Family Foundation plans suit over table games

By Cara Bailey | Jun 21, 2007

CHARLESTON - A conservative Christian activist group has given its lawyer the go-ahead to file a suit asking a federal court to overturn a state law allowing four counties to vote on table games.

The West Virginia Family Foundation believes the West Virginia Legislature was in error when it created a law to allow the four state counties that currently have racetracks and slot machines to vote to allow table games.

Foundation President Kevin McCoy said the lawsuit should be filed within the next three weeks. Elections already have taken place in two counties, Ohio and Jefferson.

Ohio County voters decided to allow table games at Mountaineer Racetrack and Gaming Resort in Chester, while Jefferson County voters rejected the idea for Charles Town Races & Slots.

McCoy said the legislation goes against a 1984 amendment which says the state owns, operates, regulates and controls lotteries. Therefore, McCoy says the individual counties do not have the right to decide if table games should be allowed.

"We're saying the legislature failed miserably when it passed this bill," McCoy said. "There's no way they can own table games."

McCoy also said he believes the 51 counties that do not have the opportunity to vote are being discriminated against, especially those who live on county lines. McCoy looked at the Tri-State Racetrack and Gaming Center as an example, because it is on the county line of Putnam and Kanawha counties, but only those in Kanawha County are allowed to vote.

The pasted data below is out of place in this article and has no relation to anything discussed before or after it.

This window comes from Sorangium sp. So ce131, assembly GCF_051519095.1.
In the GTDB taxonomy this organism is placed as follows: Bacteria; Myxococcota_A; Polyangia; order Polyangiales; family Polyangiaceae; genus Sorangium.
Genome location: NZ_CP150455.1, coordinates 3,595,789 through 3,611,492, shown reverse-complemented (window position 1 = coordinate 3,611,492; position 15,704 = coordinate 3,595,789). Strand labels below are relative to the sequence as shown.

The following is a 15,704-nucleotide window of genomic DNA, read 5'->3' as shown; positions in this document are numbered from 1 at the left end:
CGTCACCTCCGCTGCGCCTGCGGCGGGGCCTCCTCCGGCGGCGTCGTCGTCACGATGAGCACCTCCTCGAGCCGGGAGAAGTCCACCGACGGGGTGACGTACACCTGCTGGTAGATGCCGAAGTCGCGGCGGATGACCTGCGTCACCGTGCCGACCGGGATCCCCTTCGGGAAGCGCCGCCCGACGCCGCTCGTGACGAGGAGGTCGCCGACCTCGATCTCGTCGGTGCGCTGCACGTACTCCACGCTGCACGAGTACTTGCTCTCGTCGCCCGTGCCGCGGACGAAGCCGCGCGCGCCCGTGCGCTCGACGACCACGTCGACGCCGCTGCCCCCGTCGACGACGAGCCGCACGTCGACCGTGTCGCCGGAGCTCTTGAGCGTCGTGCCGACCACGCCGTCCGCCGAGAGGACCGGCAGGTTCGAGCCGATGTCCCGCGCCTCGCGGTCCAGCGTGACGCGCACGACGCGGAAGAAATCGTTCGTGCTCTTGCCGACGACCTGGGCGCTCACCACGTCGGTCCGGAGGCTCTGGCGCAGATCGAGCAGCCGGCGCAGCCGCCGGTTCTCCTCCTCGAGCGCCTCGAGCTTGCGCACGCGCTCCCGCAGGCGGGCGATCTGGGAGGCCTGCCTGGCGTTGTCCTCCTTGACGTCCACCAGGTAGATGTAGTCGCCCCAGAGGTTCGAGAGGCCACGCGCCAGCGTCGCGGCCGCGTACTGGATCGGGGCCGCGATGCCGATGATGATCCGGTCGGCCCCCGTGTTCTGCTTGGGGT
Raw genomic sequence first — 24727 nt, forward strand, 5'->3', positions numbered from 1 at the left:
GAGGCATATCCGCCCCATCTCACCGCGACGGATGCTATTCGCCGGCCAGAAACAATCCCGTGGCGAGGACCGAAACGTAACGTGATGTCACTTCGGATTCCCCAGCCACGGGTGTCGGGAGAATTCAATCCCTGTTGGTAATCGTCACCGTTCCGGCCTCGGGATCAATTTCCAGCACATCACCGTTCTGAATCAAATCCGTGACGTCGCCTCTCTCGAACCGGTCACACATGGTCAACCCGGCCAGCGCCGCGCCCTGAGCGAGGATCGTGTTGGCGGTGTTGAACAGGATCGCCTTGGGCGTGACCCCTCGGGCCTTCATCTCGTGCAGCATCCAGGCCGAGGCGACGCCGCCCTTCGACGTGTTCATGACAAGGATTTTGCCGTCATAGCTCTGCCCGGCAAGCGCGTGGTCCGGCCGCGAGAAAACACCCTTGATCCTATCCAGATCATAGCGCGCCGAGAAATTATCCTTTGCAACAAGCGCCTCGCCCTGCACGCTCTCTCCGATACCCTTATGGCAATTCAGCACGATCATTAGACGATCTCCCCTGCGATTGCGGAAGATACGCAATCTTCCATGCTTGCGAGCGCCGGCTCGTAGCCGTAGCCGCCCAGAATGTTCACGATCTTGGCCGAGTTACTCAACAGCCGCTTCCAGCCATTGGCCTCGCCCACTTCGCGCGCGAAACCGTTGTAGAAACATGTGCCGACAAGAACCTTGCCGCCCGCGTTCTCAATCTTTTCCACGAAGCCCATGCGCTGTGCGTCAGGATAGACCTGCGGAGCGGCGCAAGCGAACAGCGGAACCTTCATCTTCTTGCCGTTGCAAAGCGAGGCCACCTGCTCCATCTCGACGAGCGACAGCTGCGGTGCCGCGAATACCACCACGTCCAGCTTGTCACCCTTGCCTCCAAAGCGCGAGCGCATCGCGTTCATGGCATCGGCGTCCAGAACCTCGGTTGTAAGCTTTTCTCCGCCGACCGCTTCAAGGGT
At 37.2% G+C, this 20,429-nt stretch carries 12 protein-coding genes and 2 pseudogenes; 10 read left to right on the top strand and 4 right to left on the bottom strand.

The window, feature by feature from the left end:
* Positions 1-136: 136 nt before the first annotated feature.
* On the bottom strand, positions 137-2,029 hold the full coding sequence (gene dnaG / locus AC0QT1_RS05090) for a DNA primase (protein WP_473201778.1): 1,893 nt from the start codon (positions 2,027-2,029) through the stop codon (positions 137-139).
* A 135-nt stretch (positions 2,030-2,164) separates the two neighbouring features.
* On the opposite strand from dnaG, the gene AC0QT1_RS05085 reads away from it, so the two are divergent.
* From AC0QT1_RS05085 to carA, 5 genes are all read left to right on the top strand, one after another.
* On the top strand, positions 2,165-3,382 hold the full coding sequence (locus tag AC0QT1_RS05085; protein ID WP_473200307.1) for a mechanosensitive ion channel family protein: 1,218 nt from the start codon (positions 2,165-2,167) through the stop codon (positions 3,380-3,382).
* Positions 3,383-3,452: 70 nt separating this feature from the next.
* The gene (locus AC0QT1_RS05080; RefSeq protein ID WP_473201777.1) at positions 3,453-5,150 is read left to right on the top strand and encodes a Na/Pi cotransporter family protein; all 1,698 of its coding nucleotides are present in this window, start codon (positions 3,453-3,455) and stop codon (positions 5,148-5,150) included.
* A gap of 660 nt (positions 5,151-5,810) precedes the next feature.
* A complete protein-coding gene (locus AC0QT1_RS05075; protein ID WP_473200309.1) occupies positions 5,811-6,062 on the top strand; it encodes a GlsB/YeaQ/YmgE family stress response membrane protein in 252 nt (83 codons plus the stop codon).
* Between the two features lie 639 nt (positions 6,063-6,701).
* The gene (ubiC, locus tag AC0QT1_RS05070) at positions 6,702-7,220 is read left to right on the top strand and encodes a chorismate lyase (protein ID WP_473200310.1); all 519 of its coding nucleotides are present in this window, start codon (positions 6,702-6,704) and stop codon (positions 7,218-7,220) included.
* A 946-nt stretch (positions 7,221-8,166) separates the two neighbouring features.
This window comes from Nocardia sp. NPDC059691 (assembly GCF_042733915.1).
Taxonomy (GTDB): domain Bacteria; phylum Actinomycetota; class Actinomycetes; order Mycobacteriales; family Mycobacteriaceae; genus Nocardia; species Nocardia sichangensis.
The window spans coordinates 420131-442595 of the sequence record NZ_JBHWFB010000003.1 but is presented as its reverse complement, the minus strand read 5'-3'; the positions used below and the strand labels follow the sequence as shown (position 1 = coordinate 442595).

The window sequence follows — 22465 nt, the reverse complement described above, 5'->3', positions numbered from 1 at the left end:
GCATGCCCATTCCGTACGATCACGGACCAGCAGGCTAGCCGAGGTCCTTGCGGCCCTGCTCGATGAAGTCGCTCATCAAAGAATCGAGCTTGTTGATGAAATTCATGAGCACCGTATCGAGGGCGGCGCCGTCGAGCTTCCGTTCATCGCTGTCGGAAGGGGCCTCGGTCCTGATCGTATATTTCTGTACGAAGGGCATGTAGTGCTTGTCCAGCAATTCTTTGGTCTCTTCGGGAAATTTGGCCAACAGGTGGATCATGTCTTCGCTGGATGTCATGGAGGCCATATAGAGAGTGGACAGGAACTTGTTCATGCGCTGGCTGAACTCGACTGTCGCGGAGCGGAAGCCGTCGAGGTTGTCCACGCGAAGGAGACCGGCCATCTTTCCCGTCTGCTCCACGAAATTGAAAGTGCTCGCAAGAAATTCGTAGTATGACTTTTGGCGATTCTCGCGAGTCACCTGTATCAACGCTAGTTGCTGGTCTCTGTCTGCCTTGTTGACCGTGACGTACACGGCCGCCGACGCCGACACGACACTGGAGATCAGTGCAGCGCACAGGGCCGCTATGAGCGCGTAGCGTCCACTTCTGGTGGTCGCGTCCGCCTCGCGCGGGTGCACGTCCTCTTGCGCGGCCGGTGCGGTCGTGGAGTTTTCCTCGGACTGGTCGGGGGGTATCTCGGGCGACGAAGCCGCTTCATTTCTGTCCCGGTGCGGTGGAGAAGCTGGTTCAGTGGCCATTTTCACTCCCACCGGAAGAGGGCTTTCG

"We think at the very least, there should be a statewide vote on this issue," McCoy said, which he believes would allow more traditional West Virginia families to voice their opinion. "They know they don't stand a chance if they allow all of West Virginia to speak at one time."

Kanawha County voters go to the polls Aug. 11, after Hancock County votes June 30.

The lawsuit filed by the foundation will be the second since May. The Supreme Court of Appeals declined to hear the first challenge.

The current lawsuit will repeat some arguments from the previous suit, and contend legislators created an artificial control by declaring table games the intellectual property of the state.

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